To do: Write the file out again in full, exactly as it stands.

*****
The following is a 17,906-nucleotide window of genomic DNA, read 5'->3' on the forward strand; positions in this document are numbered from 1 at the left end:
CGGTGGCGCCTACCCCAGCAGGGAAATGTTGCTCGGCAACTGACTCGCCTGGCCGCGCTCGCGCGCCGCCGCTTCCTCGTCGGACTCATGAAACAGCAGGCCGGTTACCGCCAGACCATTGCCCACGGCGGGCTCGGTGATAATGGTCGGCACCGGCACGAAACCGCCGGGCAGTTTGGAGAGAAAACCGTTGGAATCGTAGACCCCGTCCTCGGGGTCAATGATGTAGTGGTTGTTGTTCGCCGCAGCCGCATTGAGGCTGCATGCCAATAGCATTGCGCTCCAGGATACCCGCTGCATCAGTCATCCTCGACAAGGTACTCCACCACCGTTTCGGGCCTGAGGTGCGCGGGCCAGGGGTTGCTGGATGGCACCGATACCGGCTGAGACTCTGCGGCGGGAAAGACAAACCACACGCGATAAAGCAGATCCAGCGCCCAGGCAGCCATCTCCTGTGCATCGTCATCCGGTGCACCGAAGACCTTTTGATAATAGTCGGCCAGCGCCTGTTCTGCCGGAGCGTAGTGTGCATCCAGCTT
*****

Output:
The following is a 17,906-nucleotide window of genomic DNA, read 5'->3' on the forward strand; positions in this document are numbered from 1 at the left end:
CGGTGGCGCCTACCCCAGCAGGGAAATGTTGCTCGGCAACTGACTCGCCTGGCCGCGCTCGCGCGCCGCCGCTTCCTCGTCGGACTCATGAAACAGCAGGCCGGTTACCGCCAGACCATTGCCCACGGCGGGCTCGGTGATAATGGTCGGCACCGGCACGAAACCGCCGGGCAGTTTGGAGAGAAAACCGTTGGAATCGTAGACCCCGTCCTCGGGGTCAATGATGTAGTGGTTGTTGTTCGCCGCAGCCGCATTGAGGCTGCATGCCAATAGCATTGCGCTCCAGGATACCCGCTGCATCAGTCATCCTCGACAAGGTACTCCACCACCGTTTCGGGCCTGAGGTGCGCGGGCCAGGGGTTGCTGGATGGCACCGATACCGGCTGAGACTCTGCGGCGGGAAAGACAAACCACACGCGATAAAGCAGATCCAGCGCCCAGGCAGCCATCTCCTGTGCATCGTCATCCGGTGCACCGAAGACCTTTTGATAATAGTCGGCCAGCGCCTGTTCTGCCGGAGCGTAGTGTGCATCCAGCTT